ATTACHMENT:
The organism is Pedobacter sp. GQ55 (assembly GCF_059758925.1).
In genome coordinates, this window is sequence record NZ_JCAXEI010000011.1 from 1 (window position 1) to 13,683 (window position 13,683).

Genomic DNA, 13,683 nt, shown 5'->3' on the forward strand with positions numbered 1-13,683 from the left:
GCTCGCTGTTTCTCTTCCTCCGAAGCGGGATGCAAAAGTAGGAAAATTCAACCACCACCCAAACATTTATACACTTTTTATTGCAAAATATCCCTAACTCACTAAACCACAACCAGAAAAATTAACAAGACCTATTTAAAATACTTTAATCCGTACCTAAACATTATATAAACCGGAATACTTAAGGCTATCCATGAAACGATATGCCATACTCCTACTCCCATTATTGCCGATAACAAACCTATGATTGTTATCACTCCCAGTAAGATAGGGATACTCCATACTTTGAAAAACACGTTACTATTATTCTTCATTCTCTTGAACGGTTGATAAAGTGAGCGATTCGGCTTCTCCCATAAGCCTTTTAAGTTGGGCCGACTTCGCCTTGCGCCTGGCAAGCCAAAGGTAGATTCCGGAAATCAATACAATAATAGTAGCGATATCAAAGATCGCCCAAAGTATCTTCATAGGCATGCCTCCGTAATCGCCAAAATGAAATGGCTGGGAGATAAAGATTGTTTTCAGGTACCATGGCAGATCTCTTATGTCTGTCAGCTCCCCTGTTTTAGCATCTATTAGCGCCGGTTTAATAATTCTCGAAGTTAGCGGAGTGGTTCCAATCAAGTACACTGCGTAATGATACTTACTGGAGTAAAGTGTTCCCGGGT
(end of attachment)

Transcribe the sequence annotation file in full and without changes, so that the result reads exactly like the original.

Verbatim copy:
The organism is Pedobacter sp. GQ55 (assembly GCF_059758925.1).
In genome coordinates, this window is sequence record NZ_JCAXEI010000011.1 from 1 (window position 1) to 13,683 (window position 13,683).

Genomic DNA, 13,683 nt, shown 5'->3' on the forward strand with positions numbered 1-13,683 from the left:
GCTCGCTGTTTCTCTTCCTCCGAAGCGGGATGCAAAAGTAGGAAAATTCAACCACCACCCAAACATTTATACACTTTTTATTGCAAAATATCCCTAACTCACTAAACCACAACCAGAAAAATTAACAAGACCTATTTAAAATACTTTAATCCGTACCTAAACATTATATAAACCGGAATACTTAAGGCTATCCATGAAACGATATGCCATACTCCTACTCCCATTATTGCCGATAACAAACCTATGATTGTTATCACTCCCAGTAAGATAGGGATACTCCATACTTTGAAAAACACGTTACTATTATTCTTCATTCTCTTGAACGGTTGATAAAGTGAGCGATTCGGCTTCTCCCATAAGCCTTTTAAGTTGGGCCGACTTCGCCTTGCGCCTGGCAAGCCAAAGGTAGATTCCGGAAATCAATACAATAATAGTAGCGATATCAAAGATCGCCCAAAGTATCTTCATAGGCATGCCTCCGTAATCGCCAAAATGAAATGGCTGGGAGATAAAGATTGTTTTCAGGTACCATGGCAGATCTCTTATGTCTGTCAGCTCCCCTGTTTTAGCATCTATTAGCGCCGGTTTAATAATTCTCGAAGTTAGCGGAGTGGTTCCAATCAAGTACACTGCGTAATGATACTTACTGGAGTAAAGTGTTCCCGGGT